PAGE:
Feeds:
Posts
Comments

Archive for the ‘PLANTS’ Category

BY KATARINA KATSMA, ASLA

Landslide 2017

FROM THE DECEMBER 2017 ISSUE OF LANDSCAPE ARCHITECTURE MAGAZINE.

In a time of great upheaval for the United States, it is hard to keep track of the many risks to our national landscapes. Even our nationally recognized and federally protected sites are under threat from privatization or lax oversight, making them vulnerable to destructive practices that place monetary gain over equitable enjoyment of parkland. Open Season on Open Space, this year’s Landslide program from the Cultural Landscape Foundation, minces no words on this subject, calling out municipalities, states, and the federal government for undermining a century’s worth of progress for our public lands, parks, and national monuments.

The reclamation of urban parks for future development is a slippery slope. Appropriating parkland for a presidential library could be considered of exceptional merit. But once such land has been taken from Chicago’s Jackson Park, it could set a precedent for future development or change the criteria for what is considered exceptional and therefore worthy of erasing park space.

Landslide considers the monetization of open space and weakening of park equity as the biggest threats to Jackson Park. These, along with detrimental effects of shadows, resource extraction, and the devaluation of cultural lifeways, make up Landslide’s five central themes. And it is the last two that loom greatest over the Antiquities Act of 1906, an act pivotal in the protection of federally owned lands now under siege by the country’s current administration.

The threat to our open space may not necessarily be from land use. With recent rezoning of the neighborhood surrounding Greenacre Park in New York, the possibility of perpetual shadow could damage precious park space in an area almost completely dominated by hardscape and high-rises. Although the selected open spaces only begin to account for the landscapes in danger of erasure, they work to remind us of the long road ahead in the preservation and maintenance of America’s cultural landscapes for generations to come. (more…)

Read Full Post »

THE RISING TIDEWATER

BY BRETT ANDERSON / PHOTOGRAPHY BY SAHAR COSTON-HARDY

Disparate but urgent efforts to address sea-level rise in the Virginia Tidewater, one of the country’s most important strategic centers, are striving to keep up with visible realities.

FROM THE DECEMBER 2017 ISSUE OF LANDSCAPE ARCHITECTURE MAGAZINE.

The first question that sprang to Ann C. Phillips’s mind soon after she moved to Norfolk, Virginia, in 2006 was, “Why, when it rains, does the whole place submerge?”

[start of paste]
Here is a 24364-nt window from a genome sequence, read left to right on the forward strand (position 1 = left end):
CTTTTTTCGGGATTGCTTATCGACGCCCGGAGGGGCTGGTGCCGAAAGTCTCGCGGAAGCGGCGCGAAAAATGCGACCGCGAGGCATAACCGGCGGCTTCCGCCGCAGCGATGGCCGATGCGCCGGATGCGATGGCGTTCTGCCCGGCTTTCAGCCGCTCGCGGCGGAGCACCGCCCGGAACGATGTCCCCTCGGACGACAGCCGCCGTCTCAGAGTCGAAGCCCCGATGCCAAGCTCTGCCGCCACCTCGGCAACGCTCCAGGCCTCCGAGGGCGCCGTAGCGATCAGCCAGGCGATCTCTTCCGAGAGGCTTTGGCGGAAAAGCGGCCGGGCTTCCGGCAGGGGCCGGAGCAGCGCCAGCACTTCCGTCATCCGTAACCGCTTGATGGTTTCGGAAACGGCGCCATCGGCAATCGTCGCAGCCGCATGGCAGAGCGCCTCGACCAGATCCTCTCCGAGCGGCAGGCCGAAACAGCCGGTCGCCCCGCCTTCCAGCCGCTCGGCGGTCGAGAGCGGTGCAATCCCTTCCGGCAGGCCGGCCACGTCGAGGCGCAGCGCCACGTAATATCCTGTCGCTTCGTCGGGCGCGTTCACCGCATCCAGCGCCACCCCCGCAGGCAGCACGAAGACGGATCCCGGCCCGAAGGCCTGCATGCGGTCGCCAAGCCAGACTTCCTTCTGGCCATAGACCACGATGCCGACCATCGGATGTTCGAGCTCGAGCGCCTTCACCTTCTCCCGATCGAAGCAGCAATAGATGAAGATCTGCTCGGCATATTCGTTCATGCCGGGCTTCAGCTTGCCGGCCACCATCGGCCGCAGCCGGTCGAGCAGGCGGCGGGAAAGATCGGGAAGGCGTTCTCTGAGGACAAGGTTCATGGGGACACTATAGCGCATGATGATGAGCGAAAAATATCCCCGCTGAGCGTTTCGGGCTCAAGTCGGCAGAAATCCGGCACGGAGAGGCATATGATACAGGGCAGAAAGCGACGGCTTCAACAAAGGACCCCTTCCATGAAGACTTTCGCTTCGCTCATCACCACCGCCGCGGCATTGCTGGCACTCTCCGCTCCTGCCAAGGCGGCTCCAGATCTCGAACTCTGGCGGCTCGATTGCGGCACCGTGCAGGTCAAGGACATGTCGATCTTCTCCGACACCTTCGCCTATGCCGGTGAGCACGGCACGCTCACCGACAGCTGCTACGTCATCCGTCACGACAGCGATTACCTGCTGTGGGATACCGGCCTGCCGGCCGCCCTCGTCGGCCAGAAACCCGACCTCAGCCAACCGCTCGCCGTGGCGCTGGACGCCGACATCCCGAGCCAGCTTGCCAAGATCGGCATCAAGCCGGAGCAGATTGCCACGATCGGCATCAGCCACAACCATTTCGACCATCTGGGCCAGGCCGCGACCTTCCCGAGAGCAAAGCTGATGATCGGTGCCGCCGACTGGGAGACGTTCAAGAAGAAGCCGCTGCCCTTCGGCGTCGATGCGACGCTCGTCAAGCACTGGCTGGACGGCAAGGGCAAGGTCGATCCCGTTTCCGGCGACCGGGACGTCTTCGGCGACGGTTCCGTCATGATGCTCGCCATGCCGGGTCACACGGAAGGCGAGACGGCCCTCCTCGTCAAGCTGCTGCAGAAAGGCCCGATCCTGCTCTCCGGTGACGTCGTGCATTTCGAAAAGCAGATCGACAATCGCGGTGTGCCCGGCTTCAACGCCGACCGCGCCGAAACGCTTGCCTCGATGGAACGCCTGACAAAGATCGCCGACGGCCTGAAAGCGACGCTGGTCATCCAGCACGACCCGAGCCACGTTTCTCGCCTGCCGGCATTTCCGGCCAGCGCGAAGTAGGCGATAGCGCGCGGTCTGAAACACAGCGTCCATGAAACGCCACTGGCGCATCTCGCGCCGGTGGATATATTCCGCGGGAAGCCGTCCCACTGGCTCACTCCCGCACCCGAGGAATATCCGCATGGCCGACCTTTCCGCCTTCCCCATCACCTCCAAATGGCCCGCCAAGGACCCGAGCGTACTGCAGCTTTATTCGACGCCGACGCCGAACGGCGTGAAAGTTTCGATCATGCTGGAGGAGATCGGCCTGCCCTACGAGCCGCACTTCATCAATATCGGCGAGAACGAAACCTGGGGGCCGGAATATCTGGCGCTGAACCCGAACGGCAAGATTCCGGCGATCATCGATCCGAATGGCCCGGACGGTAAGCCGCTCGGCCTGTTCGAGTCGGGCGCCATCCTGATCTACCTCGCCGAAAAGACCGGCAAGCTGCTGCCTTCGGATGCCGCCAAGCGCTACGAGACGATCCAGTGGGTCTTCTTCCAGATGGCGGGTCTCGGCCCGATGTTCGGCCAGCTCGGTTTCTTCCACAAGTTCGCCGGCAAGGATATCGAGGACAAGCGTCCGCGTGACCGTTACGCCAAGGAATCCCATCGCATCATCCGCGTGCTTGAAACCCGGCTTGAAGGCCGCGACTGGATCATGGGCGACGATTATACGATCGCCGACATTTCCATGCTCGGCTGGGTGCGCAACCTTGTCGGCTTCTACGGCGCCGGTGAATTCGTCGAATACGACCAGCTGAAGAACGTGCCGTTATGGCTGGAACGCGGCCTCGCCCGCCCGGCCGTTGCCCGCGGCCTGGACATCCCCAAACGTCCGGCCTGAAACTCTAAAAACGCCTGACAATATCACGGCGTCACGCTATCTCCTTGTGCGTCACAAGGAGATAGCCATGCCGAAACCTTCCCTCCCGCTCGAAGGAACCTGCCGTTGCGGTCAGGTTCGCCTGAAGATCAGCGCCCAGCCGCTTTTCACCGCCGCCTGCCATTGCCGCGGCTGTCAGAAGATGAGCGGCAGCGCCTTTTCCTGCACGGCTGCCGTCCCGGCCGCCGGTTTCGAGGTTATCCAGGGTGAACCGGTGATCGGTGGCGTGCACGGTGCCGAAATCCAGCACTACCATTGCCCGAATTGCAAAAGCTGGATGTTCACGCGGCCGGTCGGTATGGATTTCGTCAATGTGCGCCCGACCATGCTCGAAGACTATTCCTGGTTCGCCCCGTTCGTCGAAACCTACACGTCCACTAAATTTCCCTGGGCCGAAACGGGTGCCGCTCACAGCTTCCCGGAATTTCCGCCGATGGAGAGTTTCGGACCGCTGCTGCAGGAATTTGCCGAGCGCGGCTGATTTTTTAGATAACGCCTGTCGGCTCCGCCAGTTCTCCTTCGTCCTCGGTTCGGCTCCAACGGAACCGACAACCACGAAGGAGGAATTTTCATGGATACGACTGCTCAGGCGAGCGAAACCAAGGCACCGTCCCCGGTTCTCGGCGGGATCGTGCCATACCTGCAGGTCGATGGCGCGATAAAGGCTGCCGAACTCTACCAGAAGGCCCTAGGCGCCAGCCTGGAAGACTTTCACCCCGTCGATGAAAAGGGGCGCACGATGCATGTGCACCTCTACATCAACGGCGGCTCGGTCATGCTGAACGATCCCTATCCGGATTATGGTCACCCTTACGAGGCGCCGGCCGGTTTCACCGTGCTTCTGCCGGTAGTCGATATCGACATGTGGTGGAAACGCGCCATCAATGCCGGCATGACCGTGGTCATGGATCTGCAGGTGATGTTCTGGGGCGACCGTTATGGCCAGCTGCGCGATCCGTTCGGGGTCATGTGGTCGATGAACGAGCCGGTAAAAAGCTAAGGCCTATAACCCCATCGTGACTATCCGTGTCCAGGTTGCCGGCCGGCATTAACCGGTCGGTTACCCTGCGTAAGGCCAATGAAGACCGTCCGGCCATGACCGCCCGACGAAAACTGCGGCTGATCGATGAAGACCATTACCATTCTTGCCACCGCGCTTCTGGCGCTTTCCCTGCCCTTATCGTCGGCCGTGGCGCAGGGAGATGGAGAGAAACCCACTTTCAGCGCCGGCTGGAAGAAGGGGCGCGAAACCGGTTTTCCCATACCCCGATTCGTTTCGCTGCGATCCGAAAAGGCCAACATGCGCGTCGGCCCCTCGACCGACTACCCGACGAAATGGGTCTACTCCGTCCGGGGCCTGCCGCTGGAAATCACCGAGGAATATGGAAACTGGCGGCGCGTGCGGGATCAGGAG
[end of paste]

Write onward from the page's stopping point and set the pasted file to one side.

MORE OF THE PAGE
She wasn’t referring only to dramatic weather events, although Phillips, a retired rear admiral in the U.S. Navy, landed in Norfolk during a bumper crop of those: Norfolk saw more major coastal storms and hurricanes in the 2000s than in the four previous decades combined, according to the city government.

Harder to fathom were the floods caused by light rains and “blue sky floods” triggered by lunar tides. Tidal flooding affects low-lying areas of Norfolk nine times per year on average.

These more regular floods were unlike anything Phillips experienced growing up in Annapolis, Maryland. They’re an alarmingly routine part of life in Norfolk and the surrounding Hampton Roads area (more…)

Read Full Post »

BY KEVAN KLOSTERWILL

A custom geodesign process aims to help prototype solutions for the health of a rural watershed.

FROM THE NOVEMBER 2017 ISSUE OF LANDSCAPE ARCHITECTURE MAGAZINE.

Sam Ziegler, a corn-and-soybean farmer in southern Minnesota, had a chance to try out a new geodesign tool that could change the way he plants his crops. “It’s always on your mind what you can do better, but it’s hard to physically take an acre or a hundred out of production just to try something,” Ziegler says. “You can’t afford it. But this computer model allows you to play with things and get an understanding of what potentially would be the ramifications and benefits of switching things around.” The tool, operated with a touchscreen, was developed by a team of University of Minnesota (UM) researchers from the fields of landscape architecture, urban planning, economics, and soil and water science.

In the fall of 2013, the research team brought together about 40 community members, including farmers and environmental advocates, who were interested in improving the health of the Seven Mile Creek Watershed near Mankato, Minnesota. The group participated in a series of workshops that culminated with their generating alternative scenarios using an interactive computer model of the watershed. This investigation was supported by background layers such as aerial photographs, parcel lines, and topographic data that would feel familiar to regular users of geographic information systems. Using a 55-inch touchscreen, participants could assign various agricultural land uses to the landscape, including conventional corn and soybeans and perennial prairie grasses. “Basically, it was like painting a map, with some boundaries,” Ziegler says.

Once participants settled on a design, the geodesign program would analyze its environmental performance around various factors such as (more…)

Read Full Post »

BY ZACH MORTICE

Texas National Guard and Texas Task Force responders conduct aerial search and rescue in Rockport, Holiday Beach, and the Port Aransas area. Image courtesy of Wikimedia Commons, photo by the Texas National Guard.

An unprecedented storm that dumped more than 50 inches of rain onto Texas over just a few days, Harvey was the kind of hurricane that worsening climate change promises to bring back for a sequel. And if and when that happens, the next round of  recovery and resilience calculus might best begin with the results of the National Science Foundation’s series of research grants dedicated to studying the storm’s effects.

Last month, the agency handed out just over $5 million across 59 research projects prompted by Hurricanes Harvey and Irma, including several that deal with the ecological and landscape fallout of catastrophic storms. Each promises to generate valuable information about flora and fauna left reeling from extreme weather events. But these studies (four of which are detailed here) are even more vital as mile markers down the path toward a future besieged by climate change—either as guidance on forestalling it or living better within its confines.